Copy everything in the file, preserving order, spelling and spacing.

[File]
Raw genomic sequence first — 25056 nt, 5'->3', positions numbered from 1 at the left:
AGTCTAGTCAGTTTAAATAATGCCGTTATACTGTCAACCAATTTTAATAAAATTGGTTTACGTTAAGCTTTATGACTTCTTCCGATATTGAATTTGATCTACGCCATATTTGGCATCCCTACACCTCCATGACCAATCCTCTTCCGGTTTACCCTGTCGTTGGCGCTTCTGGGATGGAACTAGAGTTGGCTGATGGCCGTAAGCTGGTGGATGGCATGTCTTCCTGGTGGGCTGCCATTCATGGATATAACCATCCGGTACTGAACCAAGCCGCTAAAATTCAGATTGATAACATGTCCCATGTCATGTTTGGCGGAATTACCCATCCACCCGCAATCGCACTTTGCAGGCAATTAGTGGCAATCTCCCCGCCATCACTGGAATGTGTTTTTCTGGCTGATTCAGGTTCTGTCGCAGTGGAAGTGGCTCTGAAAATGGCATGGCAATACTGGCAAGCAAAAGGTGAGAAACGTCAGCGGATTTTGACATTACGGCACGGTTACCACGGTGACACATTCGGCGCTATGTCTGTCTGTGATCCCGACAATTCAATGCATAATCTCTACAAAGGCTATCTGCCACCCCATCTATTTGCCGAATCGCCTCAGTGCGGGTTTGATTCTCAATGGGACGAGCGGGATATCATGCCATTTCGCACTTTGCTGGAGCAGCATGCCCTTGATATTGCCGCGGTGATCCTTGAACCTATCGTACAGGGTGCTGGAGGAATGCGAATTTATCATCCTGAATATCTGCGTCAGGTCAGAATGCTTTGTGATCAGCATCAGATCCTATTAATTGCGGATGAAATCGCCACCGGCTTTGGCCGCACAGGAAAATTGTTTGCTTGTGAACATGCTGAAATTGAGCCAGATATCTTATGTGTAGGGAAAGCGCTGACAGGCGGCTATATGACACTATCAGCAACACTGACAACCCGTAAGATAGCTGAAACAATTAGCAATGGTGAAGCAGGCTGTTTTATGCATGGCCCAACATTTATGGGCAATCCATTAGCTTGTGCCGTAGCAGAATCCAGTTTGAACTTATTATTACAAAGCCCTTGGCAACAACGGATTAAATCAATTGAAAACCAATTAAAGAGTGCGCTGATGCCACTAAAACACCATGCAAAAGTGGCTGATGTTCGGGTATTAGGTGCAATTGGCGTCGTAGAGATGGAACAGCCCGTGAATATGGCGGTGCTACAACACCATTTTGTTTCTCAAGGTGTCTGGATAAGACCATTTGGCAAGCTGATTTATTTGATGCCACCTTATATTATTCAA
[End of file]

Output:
Raw genomic sequence first — 25056 nt, 5'->3', positions numbered from 1 at the left:
AGTCTAGTCAGTTTAAATAATGCCGTTATACTGTCAACCAATTTTAATAAAATTGGTTTACGTTAAGCTTTATGACTTCTTCCGATATTGAATTTGATCTACGCCATATTTGGCATCCCTACACCTCCATGACCAATCCTCTTCCGGTTTACCCTGTCGTTGGCGCTTCTGGGATGGAACTAGAGTTGGCTGATGGCCGTAAGCTGGTGGATGGCATGTCTTCCTGGTGGGCTGCCATTCATGGATATAACCATCCGGTACTGAACCAAGCCGCTAAAATTCAGATTGATAACATGTCCCATGTCATGTTTGGCGGAATTACCCATCCACCCGCAATCGCACTTTGCAGGCAATTAGTGGCAATCTCCCCGCCATCACTGGAATGTGTTTTTCTGGCTGATTCAGGTTCTGTCGCAGTGGAAGTGGCTCTGAAAATGGCATGGCAATACTGGCAAGCAAAAGGTGAGAAACGTCAGCGGATTTTGACATTACGGCACGGTTACCACGGTGACACATTCGGCGCTATGTCTGTCTGTGATCCCGACAATTCAATGCATAATCTCTACAAAGGCTATCTGCCACCCCATCTATTTGCCGAATCGCCTCAGTGCGGGTTTGATTCTCAATGGGACGAGCGGGATATCATGCCATTTCGCACTTTGCTGGAGCAGCATGCCCTTGATATTGCCGCGGTGATCCTTGAACCTATCGTACAGGGTGCTGGAGGAATGCGAATTTATCATCCTGAATATCTGCGTCAGGTCAGAATGCTTTGTGATCAGCATCAGATCCTATTAATTGCGGATGAAATCGCCACCGGCTTTGGCCGCACAGGAAAATTGTTTGCTTGTGAACATGCTGAAATTGAGCCAGATATCTTATGTGTAGGGAAAGCGCTGACAGGCGGCTATATGACACTATCAGCAACACTGACAACCCGTAAGATAGCTGAAACAATTAGCAATGGTGAAGCAGGCTGTTTTATGCATGGCCCAACATTTATGGGCAATCCATTAGCTTGTGCCGTAGCAGAATCCAGTTTGAACTTATTATTACAAAGCCCTTGGCAACAACGGATTAAATCAATTGAAAACCAATTAAAGAGTGCGCTGATGCCACTAAAACACCATGCAAAAGTGGCTGATGTTCGGGTATTAGGTGCAATTGGCGTCGTAGAGATGGAACAGCCCGTGAATATGGCGGTGCTACAACACCATTTTGTTTCTCAAGGTGTCTGGATAAGACCATTTGGCAAGCTGATTTATTTGATGCCACCTTATATTATTCAA